Small store taking on market giants

Thames Discounter and Takeaways owners Tania and Sunny Bal with daughter Grace, 2, outside the...
Thames Discounter and Takeaways owners Tania and Sunny Bal with daughter Grace, 2, outside the new Thames Highway store. PHOTO: WYATT RYDER
The owner of a new Oamaru North convenience store plans to take customers away from the supermarket giants by putting his markups down and aiming for nothing more than "a good living".

This week Sunny Bal opened the doors to his new family-run shop, Thames Discounter and Takeaways.

Mr Bal, who has run convenience and discount stores for more than 20 years, said he had no doubt he would be able to pay his staff and make enough money for his family without charging the high prices supermarkets do.

The industry markups were so large that all players, including the duopoly of Foodstuffs and Woolworths, would be able to lower them and still make money, he said.

His plan was to attract customers with cheap prices and earn a reputation, which would allow him to "make a reasonable amount of money and make a good living".

But that was not how the supermarket giants saw it and instead put strain on the cost of living for the profit of a few, Mr Bal said.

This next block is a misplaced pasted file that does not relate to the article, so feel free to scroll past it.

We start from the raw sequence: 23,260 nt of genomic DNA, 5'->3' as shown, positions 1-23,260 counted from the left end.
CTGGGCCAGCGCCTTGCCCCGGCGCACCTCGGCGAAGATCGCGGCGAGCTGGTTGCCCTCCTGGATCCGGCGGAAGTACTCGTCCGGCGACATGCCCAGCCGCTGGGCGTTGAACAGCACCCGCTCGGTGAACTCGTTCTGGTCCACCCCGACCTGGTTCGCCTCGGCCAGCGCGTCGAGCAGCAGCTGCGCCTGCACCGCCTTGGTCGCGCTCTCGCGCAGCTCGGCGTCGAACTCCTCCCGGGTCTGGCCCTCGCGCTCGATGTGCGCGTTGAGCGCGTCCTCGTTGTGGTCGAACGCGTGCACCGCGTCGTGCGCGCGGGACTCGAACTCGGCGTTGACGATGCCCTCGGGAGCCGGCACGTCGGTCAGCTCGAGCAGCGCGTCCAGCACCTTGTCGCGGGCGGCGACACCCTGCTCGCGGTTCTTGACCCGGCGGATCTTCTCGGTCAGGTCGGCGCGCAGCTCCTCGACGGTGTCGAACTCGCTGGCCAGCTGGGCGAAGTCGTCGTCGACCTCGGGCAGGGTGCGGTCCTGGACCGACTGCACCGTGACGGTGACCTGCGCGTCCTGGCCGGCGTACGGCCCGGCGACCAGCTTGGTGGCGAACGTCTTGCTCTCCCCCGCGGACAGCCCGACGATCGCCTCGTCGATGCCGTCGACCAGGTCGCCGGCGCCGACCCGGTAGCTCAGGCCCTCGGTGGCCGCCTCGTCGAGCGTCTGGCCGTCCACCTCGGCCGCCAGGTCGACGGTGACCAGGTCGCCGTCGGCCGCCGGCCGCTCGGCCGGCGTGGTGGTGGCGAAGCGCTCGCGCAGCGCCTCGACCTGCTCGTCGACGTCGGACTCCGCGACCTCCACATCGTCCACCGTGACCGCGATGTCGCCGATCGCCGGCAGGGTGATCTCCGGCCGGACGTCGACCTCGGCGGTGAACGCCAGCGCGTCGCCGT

"They’re making millions and billions and millions.

"We are against it."

The community was "not stupid" and did not want to shop somewhere like that.

He had brought the price of essentials down so people could afford them, such as bread for $1.29 and two litres of milk for $2.69.

The bread was a loss leader, but helped to get people in the door and build a reputation.

What he could discount and by how much was heavily impacted by the duopoly, as they had a lot of control over the wholesale market, he said.

"It’s only two players in the market. It should be more.

"They do control the prices and they do control the suppliers as well, directly and indirectly.

"We have to keep an eye open when the deal comes and get it in bulk."

He also planned to stay competitive on a national level instead of just local by comparing his prices to supermarkets outside Oamaru, such as Pak’nSave.

He had run successful discounter businesses throughout the South Island, including Nelson, Balclutha, Ashburton and Christchurch.

There were plans to open a new one in Dunedin as well.

In 2016 Mr Bal and his wife Tania made headlines after his Invercargill store became so popular parking was an issue.

Now they would be living in Oamaru with their daughter, he said.

"We are a part of the community, who is middle to lower class.

"The community supports you a lot if you do something for them. They will use their money wisely and bring it back to you."

He believed it would not just act as a convenience store, but people would travel from other suburbs to shop there.

The store will serve hot cabinet food and takeaways will be available by next month, which Mr Bal believed would appeal strongly to tradies.